#59 Nadine Kahane: CEO & Founder of Stone and Strand

Nadine conceived of STONE AND STRAND while getting her MBA at Wharton. She wanted to do away with the boring world of high-end jewelry, as it felt dry and irrelevant for the modern, self-purchasing woman. Instead, she wanted to create an online space for fine jewelry, combining super-relatable customer service with an offering of expressive, cool, and on-trend pieces.  She grew up between Singapore and London, before happily settling in NYC.

What do you consider your top 3 core values and how do they affect how you lead your business?

Accountability - 

I’m a big believer in taking ownership and being accountable in different aspects of your life. Not just in what you say you are going to do, but also emotionally in terms of how you are feeling and the energy that you bring into a room. I often reference Viktor Frankl in “Man’s Search for Meaning,” where he writes “You cannot control what happens to you in life, but you can always control what you will feel and do about what happens to you”.

Curiosity -

I crave novelty, something that serves me well in our trend-driven business. I love trying new things, going to new places, and place huge value on continuous learning in life. I believe in surrounding yourself with people from whom you can learn and who expand your world. In a work context, this means hiring people who are way better at what they do than you are and really trying to figure out what will make someone succeed in that role. 

Resilience - 

I think a lot about how to best help my children develop resilience and believe that being able to bounce back gracefully from failure is one of the most important skills in life. This partly comes down to self-confidence, but I also believe that resourcefulness plays a huge role in allowing someone to try out a different path to the same outcome after experiencing failure going down the first route.

Success in entrepreneurship rarely follows a linear path, and as a CEO I’m constantly having to deal with unexpected curveballs. I need to be able to have a bad day, but bounce back and be back on top of my game very quickly in order for us to move forward.

Can you share a time you either thought you failed, or actually did fail? How did you react and move past it, and what impact did it have on business decisions?

In the early days of STONE AND STRAND, we did a pop up in Philadelphia that was a huge flop. I remember driving there in a packed car loaded with jewelry displays, props and diamonds only to then proceed to sell absolutely nothing over the entire weekend (that is, apart from one sale to my friend whom, in total desperation, I asked to come buy something). One sale seemed better than nothing!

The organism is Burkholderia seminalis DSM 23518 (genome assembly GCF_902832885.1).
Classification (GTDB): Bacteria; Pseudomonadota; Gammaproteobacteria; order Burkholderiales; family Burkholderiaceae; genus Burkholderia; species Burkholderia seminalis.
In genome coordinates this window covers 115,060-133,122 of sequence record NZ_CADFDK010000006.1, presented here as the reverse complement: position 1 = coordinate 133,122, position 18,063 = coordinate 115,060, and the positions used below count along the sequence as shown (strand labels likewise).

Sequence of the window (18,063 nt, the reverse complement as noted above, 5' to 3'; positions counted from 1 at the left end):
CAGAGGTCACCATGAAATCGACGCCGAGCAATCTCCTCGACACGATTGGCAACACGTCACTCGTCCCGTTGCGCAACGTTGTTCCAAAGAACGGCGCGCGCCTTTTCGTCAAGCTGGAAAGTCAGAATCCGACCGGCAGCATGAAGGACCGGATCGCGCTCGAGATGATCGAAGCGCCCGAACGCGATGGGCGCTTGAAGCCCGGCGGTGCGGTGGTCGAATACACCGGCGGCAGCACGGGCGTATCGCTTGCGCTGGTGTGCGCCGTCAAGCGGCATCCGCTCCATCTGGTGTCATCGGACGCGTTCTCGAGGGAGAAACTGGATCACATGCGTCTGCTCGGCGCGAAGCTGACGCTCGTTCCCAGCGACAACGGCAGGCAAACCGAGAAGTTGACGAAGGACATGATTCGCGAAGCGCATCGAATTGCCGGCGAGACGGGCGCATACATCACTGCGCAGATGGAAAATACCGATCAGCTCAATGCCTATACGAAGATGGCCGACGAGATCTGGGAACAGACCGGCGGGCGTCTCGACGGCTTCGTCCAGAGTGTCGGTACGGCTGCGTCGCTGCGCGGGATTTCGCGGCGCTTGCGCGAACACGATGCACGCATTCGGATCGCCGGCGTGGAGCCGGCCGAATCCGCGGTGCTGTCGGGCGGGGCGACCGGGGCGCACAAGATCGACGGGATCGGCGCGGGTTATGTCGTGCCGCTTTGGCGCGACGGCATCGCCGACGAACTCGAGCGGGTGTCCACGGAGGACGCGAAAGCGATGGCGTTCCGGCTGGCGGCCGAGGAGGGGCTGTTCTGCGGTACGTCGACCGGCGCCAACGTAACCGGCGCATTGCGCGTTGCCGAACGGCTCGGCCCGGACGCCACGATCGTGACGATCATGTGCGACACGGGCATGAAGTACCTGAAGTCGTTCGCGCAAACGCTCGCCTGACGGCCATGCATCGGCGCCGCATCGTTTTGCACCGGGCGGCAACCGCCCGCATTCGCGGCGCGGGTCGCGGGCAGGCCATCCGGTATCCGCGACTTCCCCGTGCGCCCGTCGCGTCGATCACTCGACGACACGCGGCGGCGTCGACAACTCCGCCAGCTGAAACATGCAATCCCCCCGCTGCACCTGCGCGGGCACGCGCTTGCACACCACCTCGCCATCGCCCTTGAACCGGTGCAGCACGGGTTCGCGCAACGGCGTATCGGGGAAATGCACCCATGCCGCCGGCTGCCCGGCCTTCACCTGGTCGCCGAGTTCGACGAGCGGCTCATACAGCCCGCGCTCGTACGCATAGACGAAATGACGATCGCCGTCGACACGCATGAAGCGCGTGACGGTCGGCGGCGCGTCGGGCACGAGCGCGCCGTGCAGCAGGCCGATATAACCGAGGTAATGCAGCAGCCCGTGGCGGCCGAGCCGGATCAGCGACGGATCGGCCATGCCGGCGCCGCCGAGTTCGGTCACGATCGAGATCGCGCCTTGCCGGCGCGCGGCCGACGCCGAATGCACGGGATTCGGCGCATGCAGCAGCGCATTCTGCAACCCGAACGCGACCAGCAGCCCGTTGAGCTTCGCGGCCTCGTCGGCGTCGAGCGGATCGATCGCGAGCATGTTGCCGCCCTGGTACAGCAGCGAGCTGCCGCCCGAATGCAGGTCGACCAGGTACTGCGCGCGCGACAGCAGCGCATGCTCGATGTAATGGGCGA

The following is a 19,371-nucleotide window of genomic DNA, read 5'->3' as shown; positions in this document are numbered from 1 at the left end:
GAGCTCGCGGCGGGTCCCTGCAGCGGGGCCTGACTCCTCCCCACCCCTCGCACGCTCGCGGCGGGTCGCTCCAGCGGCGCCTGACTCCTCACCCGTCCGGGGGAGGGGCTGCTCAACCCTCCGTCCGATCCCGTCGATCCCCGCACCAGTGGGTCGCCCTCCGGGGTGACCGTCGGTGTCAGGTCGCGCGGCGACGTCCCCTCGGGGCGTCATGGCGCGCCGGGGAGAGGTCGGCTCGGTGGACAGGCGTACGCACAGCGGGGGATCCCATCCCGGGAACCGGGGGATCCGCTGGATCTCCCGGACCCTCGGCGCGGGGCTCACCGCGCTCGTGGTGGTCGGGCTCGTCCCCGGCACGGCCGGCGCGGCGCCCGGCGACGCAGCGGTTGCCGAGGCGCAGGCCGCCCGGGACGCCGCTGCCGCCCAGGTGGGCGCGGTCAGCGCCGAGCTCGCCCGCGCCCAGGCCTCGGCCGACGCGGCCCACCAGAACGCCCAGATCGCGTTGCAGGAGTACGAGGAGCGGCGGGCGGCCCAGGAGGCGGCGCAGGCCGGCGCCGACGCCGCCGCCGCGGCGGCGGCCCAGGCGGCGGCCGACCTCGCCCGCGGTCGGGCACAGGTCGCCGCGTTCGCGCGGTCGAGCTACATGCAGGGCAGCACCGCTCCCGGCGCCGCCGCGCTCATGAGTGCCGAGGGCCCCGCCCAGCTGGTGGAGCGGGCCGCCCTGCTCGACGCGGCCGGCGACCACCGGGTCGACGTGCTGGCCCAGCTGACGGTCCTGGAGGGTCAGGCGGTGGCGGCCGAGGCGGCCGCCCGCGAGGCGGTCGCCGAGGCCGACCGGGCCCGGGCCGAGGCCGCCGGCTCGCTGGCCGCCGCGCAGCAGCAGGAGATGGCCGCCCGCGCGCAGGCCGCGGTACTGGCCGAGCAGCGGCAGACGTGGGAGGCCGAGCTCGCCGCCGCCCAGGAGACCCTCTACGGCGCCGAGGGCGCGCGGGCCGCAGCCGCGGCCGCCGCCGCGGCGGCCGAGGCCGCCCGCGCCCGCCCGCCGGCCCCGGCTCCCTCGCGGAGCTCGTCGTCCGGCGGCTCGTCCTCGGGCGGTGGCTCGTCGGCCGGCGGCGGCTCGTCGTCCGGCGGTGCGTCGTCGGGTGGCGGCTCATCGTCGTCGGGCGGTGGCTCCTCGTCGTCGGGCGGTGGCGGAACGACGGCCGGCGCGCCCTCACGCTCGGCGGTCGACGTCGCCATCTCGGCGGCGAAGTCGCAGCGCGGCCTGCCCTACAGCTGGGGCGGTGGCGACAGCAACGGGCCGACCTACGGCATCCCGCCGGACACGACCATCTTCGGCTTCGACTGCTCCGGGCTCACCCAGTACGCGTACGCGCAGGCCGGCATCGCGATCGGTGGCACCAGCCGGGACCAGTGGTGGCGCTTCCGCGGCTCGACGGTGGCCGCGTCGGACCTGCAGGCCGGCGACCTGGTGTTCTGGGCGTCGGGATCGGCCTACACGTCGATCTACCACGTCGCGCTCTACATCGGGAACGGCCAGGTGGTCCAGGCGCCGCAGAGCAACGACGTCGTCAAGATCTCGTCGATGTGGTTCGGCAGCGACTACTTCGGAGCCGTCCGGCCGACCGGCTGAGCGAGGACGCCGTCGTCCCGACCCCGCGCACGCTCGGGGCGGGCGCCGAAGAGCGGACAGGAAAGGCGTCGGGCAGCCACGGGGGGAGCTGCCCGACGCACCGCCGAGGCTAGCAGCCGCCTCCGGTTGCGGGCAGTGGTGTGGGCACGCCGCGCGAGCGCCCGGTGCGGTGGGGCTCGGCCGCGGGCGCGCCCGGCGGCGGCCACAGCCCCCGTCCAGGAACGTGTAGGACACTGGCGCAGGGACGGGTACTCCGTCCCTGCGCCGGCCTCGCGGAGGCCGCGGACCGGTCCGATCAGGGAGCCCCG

The experience taught me a lot about doing trunk shows and the importance of really knowing your customer base at a personal level. We jumped at the opportunity because it was an established brand-name store, but I didn’t take the time to really evaluate whether or not it was the right place for us as a company. 

What types of projects do you have coming up that we can look forward to seeing in the future? 

I’m personally very inspired by the power of femininity an am constantly motivated by the ambitious ladies both at STONE AND STRAND, as well as the wider community that surrounds me in NYC. One of my favorite parts of this role is dreaming up new collaborations under our “GOOD GIRL” platform and we have a really exciting one coming up. So watch this space!

#58 Domonique Rose: Founder of Domonique Rose Florals

Born and raised in Southern California, Domonique Rose is a self-taught florist with an education in apparel merchandising and marketing, which led her to a career in fashion event production, e-commerce management and operations for start-ups. In addition to experience with business operations, she has over 10 years of retail experience ranging from department stores, boutiques, pop ups, and trade shows. 

After years of grinding in the corporate world, Domonique needed a change and found her way back to her true passion. Since launching her floral business, she has designed for several weddings, events and clients including NBCUniversal, Stassi Schroeder, MAGIC Tradeshow's SWIMLessons, and MR Mag Awards in New York.

Domonique would describe her aesthetic as Boho meets English garden. No design is like the last and her goal is to create a new experience for her clients with every event, delivery, arrangement, and gift she creates.

What do you consider your top 3 core values and how do they affect how you lead your business?